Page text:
T.C. Boyle is in a groove. He’s that rare combination of a bold writer who is consistently fun and seemingly, he’s becoming more prolific. His last novel, the Frank Lloyd Wright-inspired bestseller The Women, was released in 2009 and now, quick on its heels comes his 13th novel, When the Killing’s Done, a colorful, quick-witted and entirely plausible account of environmental activism and bureaucratic bumbling in and around California’s Channel Islands. Topically it might remind you of the cerulean warbler section of Jonathan Franzen’s Freedom, but whereas Franzen’s foray into wildlife issues felt so tangential and agonized into being that there was a temptation to skim through that meandering West Virginia bird sanctuary section, When the Killing’s Done is thoroughly engaging and cohesive. There isn’t a dull moment in it.
It’s always been Boyle’s great gift to take the reader somewhere (Alaska, the Hudson River Valley 300 years ago, Kinsey’s inner circle, a pot farm in Northern California) and completely convince you of the accuracy of the surroundings he gives you. Not just geographically, but politically, socially and culturally. Bits of Boyle stick with me; In the early 90s, new to California, I read his hilariously picaresque Budding Prospects, the pot farm novel, in which a character describes a San Francisco burrito as the shape and size of a skein of yarn (with considerably more heft). I have thought with pleasure of this description virtually every time I have lifted a burrito since. Which is to say, roughly a thousand times.
I became even fonder of Boyle after reading his 1995 novel The Tortilla Curtain, which I interpreted, rather desperately, as a small validation of my newspaper career. In the early 90s, I worked for the Ventura County edition of the Los Angeles Times. Resume-wise, you’d have called this a stepping stone, but I recall it more as rowing in the newspaper equivalent of a slave ship. The paper was making a “push” into the county, a dreary no-man’s land between the busy San Fernando Valley, where porn was made, and the relative paradise of Santa Barbara, where there were art-house movies, good bookstores and a taqueria Julia Child was known to frequent. Our local readership was perilously small, but we published two zoned editions of this local section. No story was too small to cover. Any idle musing that struck an editor during his or her commute could and would be turned into a story by we eager minions. That was how I once came to write a profile of Highway 101. I am referring to an inert stretch of tar.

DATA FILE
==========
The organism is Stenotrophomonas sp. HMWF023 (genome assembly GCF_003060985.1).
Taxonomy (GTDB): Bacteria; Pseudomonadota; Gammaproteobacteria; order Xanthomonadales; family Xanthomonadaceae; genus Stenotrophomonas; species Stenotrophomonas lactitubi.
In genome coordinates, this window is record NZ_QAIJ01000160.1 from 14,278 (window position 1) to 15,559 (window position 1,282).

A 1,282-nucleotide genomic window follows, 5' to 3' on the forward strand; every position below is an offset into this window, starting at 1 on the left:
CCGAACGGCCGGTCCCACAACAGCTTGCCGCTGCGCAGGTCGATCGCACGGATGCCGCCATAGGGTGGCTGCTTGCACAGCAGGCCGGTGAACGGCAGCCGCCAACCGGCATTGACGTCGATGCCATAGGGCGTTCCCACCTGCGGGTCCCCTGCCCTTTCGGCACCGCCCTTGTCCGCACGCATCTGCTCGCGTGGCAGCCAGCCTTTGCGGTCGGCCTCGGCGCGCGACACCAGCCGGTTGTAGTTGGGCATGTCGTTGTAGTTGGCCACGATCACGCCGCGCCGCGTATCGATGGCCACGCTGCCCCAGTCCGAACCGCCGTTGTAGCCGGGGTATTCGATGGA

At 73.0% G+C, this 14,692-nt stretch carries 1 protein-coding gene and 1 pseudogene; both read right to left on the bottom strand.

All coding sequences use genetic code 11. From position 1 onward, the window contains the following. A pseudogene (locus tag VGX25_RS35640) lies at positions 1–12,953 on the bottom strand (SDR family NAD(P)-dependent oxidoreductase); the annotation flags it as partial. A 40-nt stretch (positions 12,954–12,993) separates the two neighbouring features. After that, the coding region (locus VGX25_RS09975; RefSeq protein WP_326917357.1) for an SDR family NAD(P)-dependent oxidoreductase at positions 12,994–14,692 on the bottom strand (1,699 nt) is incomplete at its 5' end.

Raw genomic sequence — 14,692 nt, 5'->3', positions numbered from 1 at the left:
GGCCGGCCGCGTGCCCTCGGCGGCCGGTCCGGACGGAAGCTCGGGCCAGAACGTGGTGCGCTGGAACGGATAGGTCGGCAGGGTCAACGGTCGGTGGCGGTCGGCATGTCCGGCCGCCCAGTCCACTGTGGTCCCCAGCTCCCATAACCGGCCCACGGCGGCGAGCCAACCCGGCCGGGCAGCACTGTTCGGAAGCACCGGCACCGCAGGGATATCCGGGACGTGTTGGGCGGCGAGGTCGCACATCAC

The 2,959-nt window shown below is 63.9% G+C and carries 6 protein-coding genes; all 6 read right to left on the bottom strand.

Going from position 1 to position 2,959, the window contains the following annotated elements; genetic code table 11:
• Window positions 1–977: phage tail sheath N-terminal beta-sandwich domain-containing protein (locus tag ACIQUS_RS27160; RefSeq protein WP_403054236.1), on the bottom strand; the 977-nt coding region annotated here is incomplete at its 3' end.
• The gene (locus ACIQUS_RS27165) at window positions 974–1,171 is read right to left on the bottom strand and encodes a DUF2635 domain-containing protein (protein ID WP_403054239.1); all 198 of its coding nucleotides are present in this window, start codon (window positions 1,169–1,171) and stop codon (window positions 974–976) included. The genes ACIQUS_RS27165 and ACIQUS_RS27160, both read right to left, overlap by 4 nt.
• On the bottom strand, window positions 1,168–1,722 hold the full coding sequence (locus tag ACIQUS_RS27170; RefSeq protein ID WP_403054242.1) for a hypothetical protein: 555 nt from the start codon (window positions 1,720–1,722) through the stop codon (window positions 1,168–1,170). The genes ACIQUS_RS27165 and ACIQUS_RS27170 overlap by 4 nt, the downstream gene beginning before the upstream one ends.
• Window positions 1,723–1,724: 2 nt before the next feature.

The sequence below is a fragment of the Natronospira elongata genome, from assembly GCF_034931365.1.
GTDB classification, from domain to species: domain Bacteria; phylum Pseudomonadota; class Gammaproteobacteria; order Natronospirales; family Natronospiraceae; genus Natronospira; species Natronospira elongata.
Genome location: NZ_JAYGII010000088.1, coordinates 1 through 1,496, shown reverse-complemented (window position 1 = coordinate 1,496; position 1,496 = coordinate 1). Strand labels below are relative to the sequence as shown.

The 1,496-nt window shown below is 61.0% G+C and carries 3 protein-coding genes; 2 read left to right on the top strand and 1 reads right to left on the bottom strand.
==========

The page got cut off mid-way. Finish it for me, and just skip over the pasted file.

This was all educational, but miserable, and the concern that barely anyone was reading what we were writing loomed large. Then along came The Tortilla Curtain, a witty, fast moving study in contrasts between the entitled residents of gated communities on the edges of the Santa Monica Mountains and the poor Latino immigrants who have the temerity to make them nervous. Boyle, who lives in Montecito – for most of the last two decades, in a Frank Lloyd Wright home, lucky man – knew so much about the politics of pettiness and fear that ran rampant through what we often called “suburban enclaves” that I was certain he was reading our zoned edition of the Los Angeles Times. Someone was paying attention. And unlike us, he had a true sense of the big picture.
Many years later and many miles away from Ventura County, my realization that Boyle had written a novel about the Channel Islands nearly made my heart skip a beat. This is precisely the book I always wanted to read. From Ventura, the Channel Islands loom like magical temptations out there on the Western horizon, mostly just the long low ridge of Anacapa (technically, three small islands) and the green hills of Santa Cruz Island. Santa Rosa is hidden behind the hulk of Santa Cruz, and San Miguel is farther north, off Santa Barbara, but reportedly, nothing happened there. I visited Anacapa and Santa Cruz, a good boat ride’s distance away, whenever there was the thinnest journalistic excuse to do so. There were bureaucratic control issues — the Nature Conservancy owned most of Santa Cruz but the National Park Service had a say in what happened on part of that vast island (four times the size of Manhattan, Boyle tells us), as well as all of Anacapa and even in the 1990s there were the same ecological issues that Boyle focuses on. The islands are beautiful, mysterious and though largely deserted, rich with history (once they had belonged to people, actual people, mostly ranchers, who got to live there). They exist as time capsules of what California might have looked like 200 years ago. On these blissful days reporting out on the islands, you could count on a day of freedom from yet another editorial whipping. Even more alluring, you could imagine all the histories that might have been.